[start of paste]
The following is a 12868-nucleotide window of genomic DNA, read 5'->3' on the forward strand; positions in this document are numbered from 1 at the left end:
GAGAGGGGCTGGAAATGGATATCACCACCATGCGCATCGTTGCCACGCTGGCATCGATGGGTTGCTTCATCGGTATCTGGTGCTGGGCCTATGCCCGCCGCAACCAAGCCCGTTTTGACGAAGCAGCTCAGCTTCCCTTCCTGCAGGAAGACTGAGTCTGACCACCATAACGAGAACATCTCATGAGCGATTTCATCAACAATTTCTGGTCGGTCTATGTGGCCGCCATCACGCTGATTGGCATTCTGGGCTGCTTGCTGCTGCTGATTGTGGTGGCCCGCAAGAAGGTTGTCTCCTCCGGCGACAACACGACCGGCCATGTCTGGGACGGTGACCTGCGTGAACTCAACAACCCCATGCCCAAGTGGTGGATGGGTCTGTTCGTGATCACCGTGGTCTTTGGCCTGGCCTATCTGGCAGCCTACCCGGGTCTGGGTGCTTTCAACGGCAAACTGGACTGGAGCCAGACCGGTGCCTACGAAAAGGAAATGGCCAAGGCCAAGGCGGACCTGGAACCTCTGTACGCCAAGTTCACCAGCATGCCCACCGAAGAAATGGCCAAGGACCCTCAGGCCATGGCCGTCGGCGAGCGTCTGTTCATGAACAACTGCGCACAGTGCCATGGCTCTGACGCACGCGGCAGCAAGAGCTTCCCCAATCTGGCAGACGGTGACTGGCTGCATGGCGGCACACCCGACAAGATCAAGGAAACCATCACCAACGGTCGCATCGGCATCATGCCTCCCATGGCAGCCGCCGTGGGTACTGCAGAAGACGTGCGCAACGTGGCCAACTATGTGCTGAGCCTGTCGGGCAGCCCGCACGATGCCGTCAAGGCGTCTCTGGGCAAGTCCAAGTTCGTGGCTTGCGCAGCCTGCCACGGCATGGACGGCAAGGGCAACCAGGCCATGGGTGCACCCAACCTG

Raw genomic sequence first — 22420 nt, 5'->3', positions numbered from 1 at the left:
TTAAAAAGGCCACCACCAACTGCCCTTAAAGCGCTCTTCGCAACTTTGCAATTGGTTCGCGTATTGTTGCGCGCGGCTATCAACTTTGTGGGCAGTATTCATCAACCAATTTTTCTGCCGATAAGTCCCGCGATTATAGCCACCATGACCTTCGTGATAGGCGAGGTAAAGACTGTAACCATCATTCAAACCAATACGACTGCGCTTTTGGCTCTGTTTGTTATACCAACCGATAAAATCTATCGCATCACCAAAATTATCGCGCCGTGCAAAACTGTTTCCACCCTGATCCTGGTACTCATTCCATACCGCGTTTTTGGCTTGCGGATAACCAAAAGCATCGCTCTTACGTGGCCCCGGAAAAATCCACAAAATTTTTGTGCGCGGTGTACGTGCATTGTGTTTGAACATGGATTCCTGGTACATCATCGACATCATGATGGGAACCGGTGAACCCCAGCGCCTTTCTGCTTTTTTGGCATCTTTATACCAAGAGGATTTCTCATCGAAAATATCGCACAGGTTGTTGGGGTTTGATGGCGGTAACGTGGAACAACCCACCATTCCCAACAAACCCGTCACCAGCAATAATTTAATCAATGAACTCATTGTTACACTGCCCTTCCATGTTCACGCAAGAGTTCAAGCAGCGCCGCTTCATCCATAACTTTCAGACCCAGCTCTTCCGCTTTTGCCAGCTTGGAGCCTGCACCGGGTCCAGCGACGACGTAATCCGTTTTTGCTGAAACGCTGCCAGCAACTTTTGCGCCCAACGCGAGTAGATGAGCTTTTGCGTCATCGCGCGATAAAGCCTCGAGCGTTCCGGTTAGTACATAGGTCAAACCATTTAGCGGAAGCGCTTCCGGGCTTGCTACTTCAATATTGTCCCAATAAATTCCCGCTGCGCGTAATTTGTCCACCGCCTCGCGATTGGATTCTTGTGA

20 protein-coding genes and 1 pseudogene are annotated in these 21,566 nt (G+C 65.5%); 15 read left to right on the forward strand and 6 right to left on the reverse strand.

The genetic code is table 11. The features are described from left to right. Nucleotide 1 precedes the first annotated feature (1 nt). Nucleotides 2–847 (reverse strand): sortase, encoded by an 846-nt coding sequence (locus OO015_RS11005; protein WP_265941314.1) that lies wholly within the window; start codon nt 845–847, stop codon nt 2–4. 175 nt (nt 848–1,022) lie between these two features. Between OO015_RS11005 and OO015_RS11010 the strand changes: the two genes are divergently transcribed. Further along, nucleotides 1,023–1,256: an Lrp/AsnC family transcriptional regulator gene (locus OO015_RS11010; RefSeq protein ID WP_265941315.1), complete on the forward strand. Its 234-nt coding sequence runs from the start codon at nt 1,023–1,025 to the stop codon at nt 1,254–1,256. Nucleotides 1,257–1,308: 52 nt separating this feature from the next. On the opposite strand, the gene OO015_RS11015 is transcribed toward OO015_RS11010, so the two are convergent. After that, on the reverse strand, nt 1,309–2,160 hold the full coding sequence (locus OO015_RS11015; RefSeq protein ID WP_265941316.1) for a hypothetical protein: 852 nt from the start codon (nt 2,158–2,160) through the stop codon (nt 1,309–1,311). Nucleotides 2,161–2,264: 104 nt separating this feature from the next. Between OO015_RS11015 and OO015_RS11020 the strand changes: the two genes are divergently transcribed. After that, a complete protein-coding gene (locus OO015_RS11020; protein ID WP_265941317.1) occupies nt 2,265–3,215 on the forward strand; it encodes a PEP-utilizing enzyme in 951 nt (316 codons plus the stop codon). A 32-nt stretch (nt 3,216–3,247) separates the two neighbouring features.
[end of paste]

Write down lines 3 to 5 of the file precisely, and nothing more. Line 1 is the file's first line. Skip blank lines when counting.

Raw genomic sequence first — 22420 nt, 5'->3', positions numbered from 1 at the left:
TTAAAAAGGCCACCACCAACTGCCCTTAAAGCGCTCTTCGCAACTTTGCAATTGGTTCGCGTATTGTTGCGCGCGGCTATCAACTTTGTGGGCAGTATTCATCAACCAATTTTTCTGCCGATAAGTCCCGCGATTATAGCCACCATGACCTTCGTGATAGGCGAGGTAAAGACTGTAACCATCATTCAAACCAATACGACTGCGCTTTTGGCTCTGTTTGTTATACCAACCGATAAAATCTATCGCATCACCAAAATTATCGCGCCGTGCAAAACTGTTTCCACCCTGATCCTGGTACTCATTCCATACCGCGTTTTTGGCTTGCGGATAACCAAAAGCATCGCTCTTACGTGGCCCCGGAAAAATCCACAAAATTTTTGTGCGCGGTGTACGTGCATTGTGTTTGAACATGGATTCCTGGTACATCATCGACATCATGATGGGAACCGGTGAACCCCAGCGCCTTTCTGCTTTTTTGGCATCTTTATACCAAGAGGATTTCTCATCGAAAATATCGCACAGGTTGTTGGGGTTTGATGGCGGTAACGTGGAACAACCCACCATTCCCAACAAACCCGTCACCAGCAATAATTTAATCAATGAACTCATTGTTACACTGCCCTTCCATGTTCACGCAAGAGTTCAAGCAGCGCCGCTTCATCCATAACTTTCAGACCCAGCTCTTCCGCTTTTGCCAGCTTGGAGCCTGCACCGGGTCCAGCGACGACGTAATCCGTTTTTGCTGAAACGCTGCCAGCAACTTTTGCGCCCAACGCGAGTAGATGAGCTTTTGCGTCATCGCGCGATAAAGCCTCGAGCGTTCCGGTTAGTACATAGGTCAAACCATTTAGCGGAAGCGCTTCCGGGCTTGCTACTTCAATATTGTCCCAATAAATTCCCGCTGCGCGTAATTTGTCCACCGCCTCGCGATTGGATTCTTGTGA

20 protein-coding genes and 1 pseudogene are annotated in these 21,566 nt (G+C 65.5%); 15 read left to right on the forward strand and 6 right to left on the reverse strand.